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How Did He Do It?
 
Periodically I get asked how something that I’ve accomplished works. Below I will shed some insight into a few solutions I’ve implemented as they pertain to various technical challenges. Some solutions are rather unique while others are relatively simple.
 
   
 
Before I tell you how I connected my PC and stereo together, let me first say how it was not done. I did not merely run audio cables between the Line In/Out jacks of the stereo and the Line In/Out jacks of the sound card on the PC. That method ties the ground connection of the PC to the ground connection of the stereo, which creates a “ground loop” that is notorious for background hum. Furthermore, such connections are “unbalanced” and consequently susceptible to magnetically induced interference. I also did not insert isolation transformers in the circuit because although they eliminate the ground loop, they do not typically have good frequency response. What I did was purchase some op-amps (integrated circuits) and wired them to convert from unbalanced signals to balanced and back again. This allowed me to use CAT5 cable to transmit the audio signals between the PC and stereo using a “balanced line.” The result is audio with no hum or interference.
 

 Digitize 78RPM Records
 
One of the items in my antique collection is an old wind-up Victrola, model VV-XI (VV stands for Victor-Victrola); it was made in 1917. This is a completely mechanical record player that uses ‘single play’ steel needles. It is an experience to hear this thing, and it can really crank out the sound, but I do not wish to unnecessarily wear out my old records or consume needles. So I have digitized my 78RPM record library. To do this, I purchased a ‘made for 78s’ styli which fits my Shure V15 cartridge. Since my direct drive turntable only plays at 33 & 45 RPM, I changed the resistor in the 45RPM circuit so it would spin at 78RPM. I then played the 78RPM records through my stereo while I recorded at the PC. Sonic Foundry makes some high end PC software that can remove pops & clicks and silence surface noise, but for the hobbyist the free program Audacity (http://audacity.sourceforge.net/) works OK.
 
 Configure Outlook on Multiple PCs
 
I have more than one PC that I use to read email. The way I make this work is that I configure Outlook to ‘leave a copy’ of my email on the server. This means my email can still be retrieved by a second (or third) PC later. I configure Outlook on my primary PC to delete emails only after a week, which limits the accumulation of email on the server. So as long as my laptop checks for email once a week or more, it has all my email. And if I want a copy of my sent mail on my other PCs, I BCC myself when sending that message. These settings can be found in Outlook by going into Account Settings | More Settings | Advanced.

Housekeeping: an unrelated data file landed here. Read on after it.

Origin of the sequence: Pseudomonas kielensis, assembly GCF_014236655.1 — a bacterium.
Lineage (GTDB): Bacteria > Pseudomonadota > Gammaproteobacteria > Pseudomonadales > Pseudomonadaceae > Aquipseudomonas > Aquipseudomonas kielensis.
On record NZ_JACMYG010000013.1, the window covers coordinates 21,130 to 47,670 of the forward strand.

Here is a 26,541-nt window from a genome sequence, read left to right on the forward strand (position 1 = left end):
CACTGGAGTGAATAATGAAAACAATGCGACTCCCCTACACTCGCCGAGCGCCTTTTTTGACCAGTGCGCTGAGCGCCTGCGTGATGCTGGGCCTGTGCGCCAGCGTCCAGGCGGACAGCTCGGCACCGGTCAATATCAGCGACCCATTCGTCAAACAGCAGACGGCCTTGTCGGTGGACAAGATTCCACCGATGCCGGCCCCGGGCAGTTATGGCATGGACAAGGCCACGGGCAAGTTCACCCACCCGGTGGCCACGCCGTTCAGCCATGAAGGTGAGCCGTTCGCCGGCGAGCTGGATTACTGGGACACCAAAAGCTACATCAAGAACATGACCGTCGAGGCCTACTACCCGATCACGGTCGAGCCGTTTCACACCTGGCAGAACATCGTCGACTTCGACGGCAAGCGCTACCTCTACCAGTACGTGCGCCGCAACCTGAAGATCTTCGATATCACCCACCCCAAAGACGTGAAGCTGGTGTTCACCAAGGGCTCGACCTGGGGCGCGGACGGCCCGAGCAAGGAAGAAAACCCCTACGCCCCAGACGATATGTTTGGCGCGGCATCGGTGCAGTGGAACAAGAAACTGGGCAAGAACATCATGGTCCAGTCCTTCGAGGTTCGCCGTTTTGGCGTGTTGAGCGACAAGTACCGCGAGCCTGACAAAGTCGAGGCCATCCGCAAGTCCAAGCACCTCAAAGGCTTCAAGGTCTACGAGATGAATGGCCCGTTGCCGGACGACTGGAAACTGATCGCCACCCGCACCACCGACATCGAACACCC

“Loud is beautiful, if it’s clean.” That’s what it said on the stereo speakers I bought. And they will indeed play loud and clean. In fact, they are so efficient that they will put out 102db of sound with only 1 watt of signal. (That means they will play louder connected to a 10 watt amplifier than most speakers connected to a 100 watt amp. When purchasing speakers, one should pay more attention to efficiency than power handling.) But let’s digress for a moment. What happens when a stereo is turned up beyond its maximum power output? The answer is that because the bass requires the most power, the peaks of the bass notes will cause the vocals to distort when the peak instantaneous power of the amplifier is exceeded. At this point, loud is no longer beautiful. The normal solution is to buy a bigger amp. But another workaround is to separate the bass notes from the rest of the sound and use separate amplifiers for each signal. That is called bi-amping. (Want to know more? http://sound.westhost.com/bi-amp.htm explains it in detail.) To do this, I opened my speaker cabinets and separated out the woofer connections which I connected to an additional jack. I also built an electronic crossover circuit and incorporated it into my stereo, enabling it with a switch. I then ran the bass signal to a second amplifier to drive the woofers in my speakers. Now I can crank up the stereo until the bass distorts (which the human ear doesn’t object to very much) and the vocals are still crystal clear. The only problem that remains is when I turn it up to 110db or more, my wife promptly takes the phone off the hook (I have wired our phones to mute the stereo; otherwise we don’t hear the phone ring)!